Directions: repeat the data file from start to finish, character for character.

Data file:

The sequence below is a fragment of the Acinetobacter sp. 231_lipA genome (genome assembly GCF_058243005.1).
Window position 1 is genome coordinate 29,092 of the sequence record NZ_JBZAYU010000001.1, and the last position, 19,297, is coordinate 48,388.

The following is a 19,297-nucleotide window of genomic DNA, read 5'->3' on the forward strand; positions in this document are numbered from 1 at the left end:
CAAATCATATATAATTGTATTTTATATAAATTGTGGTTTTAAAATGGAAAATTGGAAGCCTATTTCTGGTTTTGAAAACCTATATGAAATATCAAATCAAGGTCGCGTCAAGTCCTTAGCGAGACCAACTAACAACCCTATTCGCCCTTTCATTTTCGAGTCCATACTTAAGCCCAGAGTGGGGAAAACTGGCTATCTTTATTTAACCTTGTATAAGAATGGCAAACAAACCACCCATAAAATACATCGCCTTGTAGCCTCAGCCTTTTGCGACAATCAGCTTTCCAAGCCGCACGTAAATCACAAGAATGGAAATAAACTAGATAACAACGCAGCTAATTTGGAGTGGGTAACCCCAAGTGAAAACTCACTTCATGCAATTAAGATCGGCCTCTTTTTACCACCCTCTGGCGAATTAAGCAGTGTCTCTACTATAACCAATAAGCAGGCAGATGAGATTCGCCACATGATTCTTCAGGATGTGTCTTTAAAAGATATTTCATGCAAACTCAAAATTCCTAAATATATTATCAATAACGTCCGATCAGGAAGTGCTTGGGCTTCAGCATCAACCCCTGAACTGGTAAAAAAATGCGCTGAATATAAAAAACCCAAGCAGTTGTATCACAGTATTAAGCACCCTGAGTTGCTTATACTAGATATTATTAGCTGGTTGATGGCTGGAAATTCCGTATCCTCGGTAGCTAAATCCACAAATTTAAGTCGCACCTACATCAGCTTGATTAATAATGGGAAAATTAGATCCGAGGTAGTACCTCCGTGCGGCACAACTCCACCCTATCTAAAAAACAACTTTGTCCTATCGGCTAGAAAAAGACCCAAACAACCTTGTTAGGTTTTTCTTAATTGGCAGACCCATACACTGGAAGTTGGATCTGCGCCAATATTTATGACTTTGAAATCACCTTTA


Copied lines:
The sequence below is a fragment of the Acinetobacter sp. 231_lipA genome (genome assembly GCF_058243005.1).
Window position 1 is genome coordinate 29,092 of the sequence record NZ_JBZAYU010000001.1, and the last position, 19,297, is coordinate 48,388.

The following is a 19,297-nucleotide window of genomic DNA, read 5'->3' on the forward strand; positions in this document are numbered from 1 at the left end:
CAAATCATATATAATTGTATTTTATATAAATTGTGGTTTTAAAATGGAAAATTGGAAGCCTATTTCTGGTTTTGAAAACCTATATGAAATATCAAATCAAGGTCGCGTCAAGTCCTTAGCGAGACCAACTAACAACCCTATTCGCCCTTTCATTTTCGAGTCCATACTTAAGCCCAGAGTGGGGAAAACTGGCTATCTTTATTTAACCTTGTATAAGAATGGCAAACAAACCACCCATAAAATACATCGCCTTGTAGCCTCAGCCTTTTGCGACAATCAGCTTTCCAAGCCGCACGTAAATCACAAGAATGGAAATAAACTAGATAACAACGCAGCTAATTTGGAGTGGGTAACCCCAAGTGAAAACTCACTTCATGCAATTAAGATCGGCCTCTTTTTACCACCCTCTGGCGAATTAAGCAGTGTCTCTACTATAACCAATAAGCAGGCAGATGAGATTCGCCACATGATTCTTCAGGATGTGTCTTTAAAAGATATTTCATGCAAACTCAAAATTCCTAAATATATTATCAATAACGTCCGATCAGGAAGTGCTTGGGCTTCAGCATCAACCCCTGAACTGGTAAAAAAATGCGCTGAATATAAAAAACCCAAGCAGTTGTATCACAGTATTAAGCACCCTGAGTTGCTTATACTAGATATTATTAGCTGGTTGATGGCTGGAAATTCCGTATCCTCGGTAGCTAAATCCACAAATTTAAGTCGCACCTACATCAGCTTGATTAATAATGGGAAAATTAGATCCGAGGTAGTACCTCCGTGCGGCACAACTCCACCCTATCTAAAAAACAACTTTGTCCTATCGGCTAGAAAAAGACCCAAACAACCTTGTTAGGTTTTTCTTAATTGGCAGACCCATACACTGGAAGTTGGATCTGCGCCAATATTTATGACTTTGAAATCACCTTTA